The Parker Jotter is one of the most common fountain pens you will come across today. Used by a wide range of people, and sworn by, by some of the older generation, is it really deserving of the cult-like following it gets? Read on to find out…
The first thing I thought when I saw this pen, was my God does that look elegant! And it does. It has a very slight tapering to the end of the barrel, but it looks incredibly simple, and elegant is the only true way to describe it. The classic Parker arrow makes it look somewhat a vintage pen – indeed, it was first designed and produced in 1954. The pen is small, and by that, I mean a pocket sized pen. Even the nib is very small, protruding out of the plastic section. The pen is also very thin. All in all, a very nifty looking pocket sized pen.
This pen is equipped with a stainless steel nib, mine being the (M) nib. Unfortunately, Parker’s quality control on the nib and feed do not match up to its legacy and beautiful design. The pen often has hard starts, and flow issues when writing. The nib is fairly smooth, but often the pen skips when writing a little faster. It lays down a fair bit of ink – but unfortunately, it does have its flaws.
The pen is a C&C, but I’ve found, when using a converter, the fit isn’t particularly good, and often, when being jolted around, the converter comes out with the barrel itself. The pen itself, and the section, are incredibly thin, meaning that even with my small hands, it is uncomfortable to grip. It is not a workhorse pen, it is a pocket pen, suited for quick notes and scribbling down a shopping list – or lending it to a friend if need be. That being said, the pen is indeed robust – I have dropped it numerous times and have owned it for 3 years. Nothing has ever happened. If you buy it, it will last a while, you can be sure of that!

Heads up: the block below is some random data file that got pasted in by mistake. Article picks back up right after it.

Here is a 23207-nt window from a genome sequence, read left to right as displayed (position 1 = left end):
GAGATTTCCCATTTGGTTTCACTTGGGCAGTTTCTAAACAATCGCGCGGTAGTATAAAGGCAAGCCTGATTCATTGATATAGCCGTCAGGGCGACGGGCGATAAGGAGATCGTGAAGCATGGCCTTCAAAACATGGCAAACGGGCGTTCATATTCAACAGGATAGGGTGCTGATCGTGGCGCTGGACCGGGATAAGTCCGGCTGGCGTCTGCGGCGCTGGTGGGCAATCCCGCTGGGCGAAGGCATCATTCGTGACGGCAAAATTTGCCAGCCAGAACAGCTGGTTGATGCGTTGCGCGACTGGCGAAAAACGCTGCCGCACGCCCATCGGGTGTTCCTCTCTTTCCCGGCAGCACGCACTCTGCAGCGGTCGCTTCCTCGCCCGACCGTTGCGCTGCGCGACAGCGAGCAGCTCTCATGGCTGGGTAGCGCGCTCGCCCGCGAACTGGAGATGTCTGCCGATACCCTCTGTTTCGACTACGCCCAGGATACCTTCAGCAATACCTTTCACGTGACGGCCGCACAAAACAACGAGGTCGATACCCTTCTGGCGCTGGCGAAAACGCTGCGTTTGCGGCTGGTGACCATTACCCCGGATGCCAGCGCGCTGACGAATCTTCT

Final Thoughts (6/10)
Over the years, people have constantly bought many of these, and similar pens to be able to say that they own a ‘Parker pen’. However, the nib really does let this pen down. Be warned – if you want a pen that you will use for extended sessions, this is not it. It is great for those quick notes like writing a number or a shopping list – but nothing more. Overall it is a nifty little pen that will indeed surprise you at times – but don’t overestimate the writing quality you’ll get out of it. Worth the price? Perhaps not. Spend a few pounds extra and get a Pilot Metropolitan. But for those of you in love with its design – it is a lovely buy.
By Ali Abbas Panju